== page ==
Conspiracy theories around assassinations that didnt add up, from JFK to Gandhi

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    This week marks 60 years since US President John F. Kennedy was shockingly assassinated while travelling in an open-top limousine.

    Despite the conspiracy theories, the official verdict was that one man – Lee Harvey Oswald – was his killer, firing deadly shots from his rifle at Kennedy’s motorcade while concealed in an overlooking book depository building in Dallas, Texas.

    But what happened to him afterwards – and what about the fate of other assassins responsible for some of history’s most notorious political murders? Here James Moore reveals all…

    READ MORE: Secret Service agent behind JFK as 'head exploded' lifts lid on new 'two shooter' theory

    To read more murder related stories from the Daily Star, click here

    The ‘lone Gunman’

    At 12.30pm on November 22, 1963, ex-US Marine Lee Harvey Oswald fired three shots from a sixth-floor window at President Kennedy’s car passed through Dallas’ Dealey Plaza.

    Two bullets are alleged to have hit Kennedy, killing him as he sat next to his wife Jackie.

    Fleeing the scene Oswald, who had lived in the Soviet Union, also killed a local police officer who challenged him, before finally being arrested in a cinema.

    The 24-year-old was himself shot dead at the local police HQ two days later by nightclub boss Jack Ruby. Oswald had claimed to be a ‘patsy’. However, despite multiple conspiracy theories, official investigations have pointed to him acting alone.

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    Theatre Shooter

    In the dying days of the American Civil War, actor John Wilkes Booth, a fan of slavery and the losing Confederate south, murdered President Abraham Lincoln, leader of the victorious Union.

    On the evening of April 14, 1865, Booth shot the iconic leader in the back of the head with a pistol while he and his wife were watching a play from a box at Ford’s Theatre in Washington DC.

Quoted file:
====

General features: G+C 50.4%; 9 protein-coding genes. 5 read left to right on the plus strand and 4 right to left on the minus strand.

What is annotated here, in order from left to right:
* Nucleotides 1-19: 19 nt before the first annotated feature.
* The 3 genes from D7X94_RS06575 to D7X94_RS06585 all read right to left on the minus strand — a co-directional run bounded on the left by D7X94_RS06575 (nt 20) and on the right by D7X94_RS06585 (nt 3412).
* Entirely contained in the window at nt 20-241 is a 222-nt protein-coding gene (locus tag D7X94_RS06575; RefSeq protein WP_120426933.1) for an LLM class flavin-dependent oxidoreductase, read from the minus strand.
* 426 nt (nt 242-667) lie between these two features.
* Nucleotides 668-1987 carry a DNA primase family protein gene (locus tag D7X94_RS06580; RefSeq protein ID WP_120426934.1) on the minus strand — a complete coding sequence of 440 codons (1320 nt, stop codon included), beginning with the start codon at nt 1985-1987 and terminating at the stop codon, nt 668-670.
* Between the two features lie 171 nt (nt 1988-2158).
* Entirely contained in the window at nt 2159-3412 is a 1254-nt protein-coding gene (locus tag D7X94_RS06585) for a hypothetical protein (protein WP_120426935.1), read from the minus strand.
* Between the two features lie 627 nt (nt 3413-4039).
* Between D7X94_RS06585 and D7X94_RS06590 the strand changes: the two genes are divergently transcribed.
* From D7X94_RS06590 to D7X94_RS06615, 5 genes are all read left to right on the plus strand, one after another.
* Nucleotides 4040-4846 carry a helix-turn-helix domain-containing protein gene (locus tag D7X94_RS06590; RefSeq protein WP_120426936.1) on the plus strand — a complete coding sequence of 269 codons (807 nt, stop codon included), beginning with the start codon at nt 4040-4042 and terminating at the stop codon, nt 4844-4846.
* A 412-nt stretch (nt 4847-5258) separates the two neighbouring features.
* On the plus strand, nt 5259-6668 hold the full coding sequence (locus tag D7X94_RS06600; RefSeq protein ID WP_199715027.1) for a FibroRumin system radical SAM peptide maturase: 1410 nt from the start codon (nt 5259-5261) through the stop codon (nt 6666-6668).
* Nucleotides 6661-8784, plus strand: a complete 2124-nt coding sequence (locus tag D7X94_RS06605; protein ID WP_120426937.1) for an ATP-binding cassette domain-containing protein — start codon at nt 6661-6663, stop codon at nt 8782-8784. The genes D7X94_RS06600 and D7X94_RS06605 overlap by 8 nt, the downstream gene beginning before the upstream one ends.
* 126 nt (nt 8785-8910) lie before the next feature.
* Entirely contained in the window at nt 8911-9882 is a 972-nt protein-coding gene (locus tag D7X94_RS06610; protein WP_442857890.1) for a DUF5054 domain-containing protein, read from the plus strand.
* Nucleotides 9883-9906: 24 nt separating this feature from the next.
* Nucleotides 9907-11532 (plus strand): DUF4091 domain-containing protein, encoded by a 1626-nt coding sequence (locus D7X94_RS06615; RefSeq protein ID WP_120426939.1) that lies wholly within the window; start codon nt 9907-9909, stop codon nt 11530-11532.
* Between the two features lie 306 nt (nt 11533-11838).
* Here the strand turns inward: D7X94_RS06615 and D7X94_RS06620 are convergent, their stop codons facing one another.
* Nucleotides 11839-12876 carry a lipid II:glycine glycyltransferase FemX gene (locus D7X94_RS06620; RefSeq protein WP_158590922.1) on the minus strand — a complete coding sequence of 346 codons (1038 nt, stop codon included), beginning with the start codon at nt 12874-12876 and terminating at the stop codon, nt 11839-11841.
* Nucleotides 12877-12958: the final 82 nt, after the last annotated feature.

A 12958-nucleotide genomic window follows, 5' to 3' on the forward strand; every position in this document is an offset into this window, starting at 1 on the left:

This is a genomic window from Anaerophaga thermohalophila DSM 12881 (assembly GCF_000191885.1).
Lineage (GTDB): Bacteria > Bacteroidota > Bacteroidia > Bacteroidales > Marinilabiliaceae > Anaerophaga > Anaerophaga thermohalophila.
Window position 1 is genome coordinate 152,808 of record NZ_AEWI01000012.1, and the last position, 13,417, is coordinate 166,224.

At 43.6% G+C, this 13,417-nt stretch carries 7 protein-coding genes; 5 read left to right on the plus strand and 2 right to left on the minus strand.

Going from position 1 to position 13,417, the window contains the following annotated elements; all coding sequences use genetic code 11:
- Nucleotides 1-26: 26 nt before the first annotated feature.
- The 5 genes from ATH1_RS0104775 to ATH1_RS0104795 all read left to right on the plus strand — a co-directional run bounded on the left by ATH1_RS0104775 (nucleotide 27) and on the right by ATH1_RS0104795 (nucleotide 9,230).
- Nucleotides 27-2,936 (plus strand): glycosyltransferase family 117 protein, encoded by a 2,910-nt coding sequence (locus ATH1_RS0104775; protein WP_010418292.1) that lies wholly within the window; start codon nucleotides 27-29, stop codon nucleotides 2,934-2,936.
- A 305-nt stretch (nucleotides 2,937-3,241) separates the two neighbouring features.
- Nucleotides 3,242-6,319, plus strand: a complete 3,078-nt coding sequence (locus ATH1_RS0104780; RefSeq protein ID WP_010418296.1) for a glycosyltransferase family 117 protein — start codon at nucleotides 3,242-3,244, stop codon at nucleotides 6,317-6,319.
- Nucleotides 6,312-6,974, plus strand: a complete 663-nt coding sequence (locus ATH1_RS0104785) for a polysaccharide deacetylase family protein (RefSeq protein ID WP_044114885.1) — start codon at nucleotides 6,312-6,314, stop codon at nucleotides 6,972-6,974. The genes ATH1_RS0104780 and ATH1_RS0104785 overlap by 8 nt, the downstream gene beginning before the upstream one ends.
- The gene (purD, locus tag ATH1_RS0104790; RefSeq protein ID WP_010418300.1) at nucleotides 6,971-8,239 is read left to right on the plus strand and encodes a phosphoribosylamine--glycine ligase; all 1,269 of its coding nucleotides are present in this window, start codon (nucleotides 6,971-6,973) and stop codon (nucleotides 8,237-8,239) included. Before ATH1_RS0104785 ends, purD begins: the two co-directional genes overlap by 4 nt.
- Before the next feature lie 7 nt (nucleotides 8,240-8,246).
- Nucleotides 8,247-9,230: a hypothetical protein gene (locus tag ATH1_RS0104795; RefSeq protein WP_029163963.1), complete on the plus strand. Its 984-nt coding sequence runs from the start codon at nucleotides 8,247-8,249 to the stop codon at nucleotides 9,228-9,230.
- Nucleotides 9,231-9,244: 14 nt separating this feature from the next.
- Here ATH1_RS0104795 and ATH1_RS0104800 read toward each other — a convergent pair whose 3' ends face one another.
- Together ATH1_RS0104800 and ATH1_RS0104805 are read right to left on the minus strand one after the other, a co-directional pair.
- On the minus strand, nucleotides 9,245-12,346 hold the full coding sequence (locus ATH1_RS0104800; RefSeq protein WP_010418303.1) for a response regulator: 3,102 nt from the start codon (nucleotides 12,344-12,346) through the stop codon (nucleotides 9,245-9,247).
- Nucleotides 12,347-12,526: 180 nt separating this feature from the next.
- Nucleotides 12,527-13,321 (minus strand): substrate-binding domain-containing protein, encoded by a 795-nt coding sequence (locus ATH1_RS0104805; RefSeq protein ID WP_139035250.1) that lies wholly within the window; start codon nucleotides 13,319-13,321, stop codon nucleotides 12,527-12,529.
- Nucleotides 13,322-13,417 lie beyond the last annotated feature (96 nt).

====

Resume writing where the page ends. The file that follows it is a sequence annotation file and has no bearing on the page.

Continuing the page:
Booth then jumped on to the stage and fled shouting, “The South is avenged!”

    But, on April 26, he was tracked by soldiers to a hideout in a Virginia farm barn. There the 26-year-old refused to surrender. The barn was set on fire by the troops and Booth eventually shot dead.

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    Ice Pick Hitman

    After losing a power struggle with Joseph Stalin, Russian revolutionary Leon Trotsky, 60, escaped to live in exile in Mexico.

    But on August 20, 1940, Soviet agent Ramon Mercader, posing as fan Frank Jacson, talked his way into Trotsky’s study, then bludgeoned him with an ice axe, leaving his victim mortally wounded.

    Spanish-born Mercader was quickly arrested and imprisoned for nearly 20 years. On release, he moved to Cuba and was later decorated Hero of the Soviet Union by the head of the KGB.

    The married father-of-three died at 65 and is buried in Moscow.

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    World War Firestarter

    Bosnian Serb student Gavrilo Princip shot dead Archduke Franz Ferdinand and his wife, with a pistol as they stopped in an open top carriage while travelling through Sarajevo on June 28, 1914.

    Trained by The Black Hand terror group the sickly 19-year-old wanted a free Yugoslavia.